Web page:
Some people cannot say how much it is two plus two, but chimps can! After having recently humiliated college students in tests of short term memory made by a Japanese team, chimps keep coming with surprises.
A new research made at Duke University and published on the on-line journal PLoS Biology found that chimps had similar mental addition to college students, a discovery pointing to the fact that non-verbal math skills might not be a specific human trait. Other researches had revealed that monkeys can pair numbers of objects,
compare numbers and choose the higher number from two sets of objects.
"This is the first study that looked at whether or not they could make explicit decisions that were based on mathematical types of calculations", said author Jessica Cantlon, a cognitive neuroscience researcher at Duke.
"It shows when you take language away from a human, they end up looking just like monkeys in terms of their performance", said Cantlon.
The tests were made on two chimpanzee females and 14 Duke University students. They had to mentally add two sets of dots flashed briefly on a screen. The subjects had to choose the right answer out of two offered choices appearing on a different screen.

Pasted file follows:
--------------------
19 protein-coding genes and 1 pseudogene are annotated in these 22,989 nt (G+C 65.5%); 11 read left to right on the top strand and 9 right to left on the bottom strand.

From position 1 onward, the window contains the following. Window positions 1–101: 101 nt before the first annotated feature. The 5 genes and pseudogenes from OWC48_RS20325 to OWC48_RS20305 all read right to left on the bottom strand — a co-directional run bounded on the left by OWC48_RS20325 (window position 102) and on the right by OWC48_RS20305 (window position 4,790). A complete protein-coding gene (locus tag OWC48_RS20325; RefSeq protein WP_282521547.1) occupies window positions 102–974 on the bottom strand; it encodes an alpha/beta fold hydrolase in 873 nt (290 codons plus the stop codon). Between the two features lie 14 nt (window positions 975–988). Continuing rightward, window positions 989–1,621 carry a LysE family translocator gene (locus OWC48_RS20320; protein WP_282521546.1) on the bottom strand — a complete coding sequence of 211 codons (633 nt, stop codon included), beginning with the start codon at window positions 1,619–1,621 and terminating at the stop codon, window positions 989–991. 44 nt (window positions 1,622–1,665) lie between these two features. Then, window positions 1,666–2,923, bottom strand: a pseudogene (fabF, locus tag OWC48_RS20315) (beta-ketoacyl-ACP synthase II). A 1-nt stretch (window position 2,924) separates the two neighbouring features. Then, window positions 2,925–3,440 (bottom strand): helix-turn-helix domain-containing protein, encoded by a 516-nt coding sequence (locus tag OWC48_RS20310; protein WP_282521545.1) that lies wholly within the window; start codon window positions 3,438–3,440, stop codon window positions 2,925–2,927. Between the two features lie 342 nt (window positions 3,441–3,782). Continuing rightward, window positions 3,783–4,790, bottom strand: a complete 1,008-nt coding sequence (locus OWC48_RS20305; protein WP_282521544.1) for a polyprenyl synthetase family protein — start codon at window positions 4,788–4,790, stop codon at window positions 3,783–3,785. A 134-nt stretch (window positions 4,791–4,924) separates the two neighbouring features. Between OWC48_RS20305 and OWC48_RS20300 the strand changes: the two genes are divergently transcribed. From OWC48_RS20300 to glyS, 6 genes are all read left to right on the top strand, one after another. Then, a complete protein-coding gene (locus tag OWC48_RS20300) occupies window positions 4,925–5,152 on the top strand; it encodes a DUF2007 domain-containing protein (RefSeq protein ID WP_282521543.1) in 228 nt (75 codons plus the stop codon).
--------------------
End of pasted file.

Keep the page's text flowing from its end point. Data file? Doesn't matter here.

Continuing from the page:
The students were not forbidden to count or verbalize while accomplishing the task, and they had to do it as quickly as possible. The average response time for both chimps and humans was 1 second, and the results very similar.
This type of ape studies help us in "discovering where the sophisticated human mind comes from", said Cantlon.
This discovery points that advanced human maths have a lot to do with speech, which permits counting and advanced calculations.
"I don't think language is the only thing that differentiates humans from non-human primates, but in terms of math tasks, it is probably the big one", said Cantlon.